7 minutes from the downtown Business District? Yeah, maybe if you commute in an F-16.
Though not as meaty, one of the most irritating things about the conversion craze is that cool buildings next to cool things will eventually be %100 converted. There's no gem-scoring in the future renter's market. I lived at Lock Vista in 2002 and paid $600 for a one bedroom full of cool midcentury details. Memories...
West Seattle has also had several planned conversions scuttled.
(put 4346 on the end of that URL instead for another link, spam police stopping me)
We've seen the end of the condo conversion craze.
Why would I want to buy this if I can't convert it or charge market-rate rent? The number of people who have $32M for a real estate investment is small, but the number of people who have $32M for a charity project is approximately zero.
My homie lives there. He'll be glad to know he's not getting kicked out right away.
#4 is correct. The building next to mine was supposed to go condo. They wanted to charge obscene prices for teeny, tiny apartments. Now, they're trying to rent the apartments out again. Nyah, nyah.
Wel by me on first hill they started construction on what was to be luxury condos ... now as they are building it, it has transformed to luxury apartments.
Condo craze == dead.
With a quick calculation: on a 15 year mortgage(the only sensible option for commercial property), plus operating expenses, to make a modest profit and pay off the loan, at $32,000,000 you'd need to charge an average rent of at least $1,400 for the 192 units.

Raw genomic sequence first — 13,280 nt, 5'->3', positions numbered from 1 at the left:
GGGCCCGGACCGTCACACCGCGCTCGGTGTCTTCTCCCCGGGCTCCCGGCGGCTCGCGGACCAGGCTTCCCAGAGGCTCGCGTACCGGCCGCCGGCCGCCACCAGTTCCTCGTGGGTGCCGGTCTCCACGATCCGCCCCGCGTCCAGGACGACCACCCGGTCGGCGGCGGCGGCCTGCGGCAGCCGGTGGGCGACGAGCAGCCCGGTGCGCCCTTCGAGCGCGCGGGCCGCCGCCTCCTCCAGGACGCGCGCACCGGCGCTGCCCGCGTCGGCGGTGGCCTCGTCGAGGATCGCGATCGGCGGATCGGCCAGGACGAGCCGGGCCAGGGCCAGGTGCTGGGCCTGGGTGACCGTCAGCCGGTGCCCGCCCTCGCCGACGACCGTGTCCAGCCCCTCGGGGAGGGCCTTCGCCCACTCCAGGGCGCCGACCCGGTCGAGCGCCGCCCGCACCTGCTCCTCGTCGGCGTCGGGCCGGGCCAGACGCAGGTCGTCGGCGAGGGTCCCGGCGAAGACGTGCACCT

$32 mil is the asking. Just the asking. And it's a fishing price, too. Praps Northlake knows it will have to write a fat check for withdrawing from the purchase & sale agreement, and is stalling until the new fiscal year begins.
Nobody but an idiot would take the bait. Let the price drop like a rock, then SHA or King County Housing Authority could get up to bat and snap it up for assessed value. Or let current owners suck it up and be happy with the income their renters provide.
I lived there in the mid 90's. It was a cool spot. Right on the bus lines and across from the locks.
Problem was that the walls are so thin and the hardwood floors are so loud, that I could here the hooker upstairs turning her tricks at 3 am and her taking the occasional really hard dump.
The pool was a constant source of summer hot bod viewing though!
I think condo conversions are often good moves for older buildings (I'm thinking of Historic Seattle's bldgs here). Sometimes landlords let older buildings with character go to shit and then they just get torn down once its too expensive to restore and a generic cookie-cutter condo building goes up anyway. Most of the Anhalt buildings are condo now, for instance, and are sure to be preserved.
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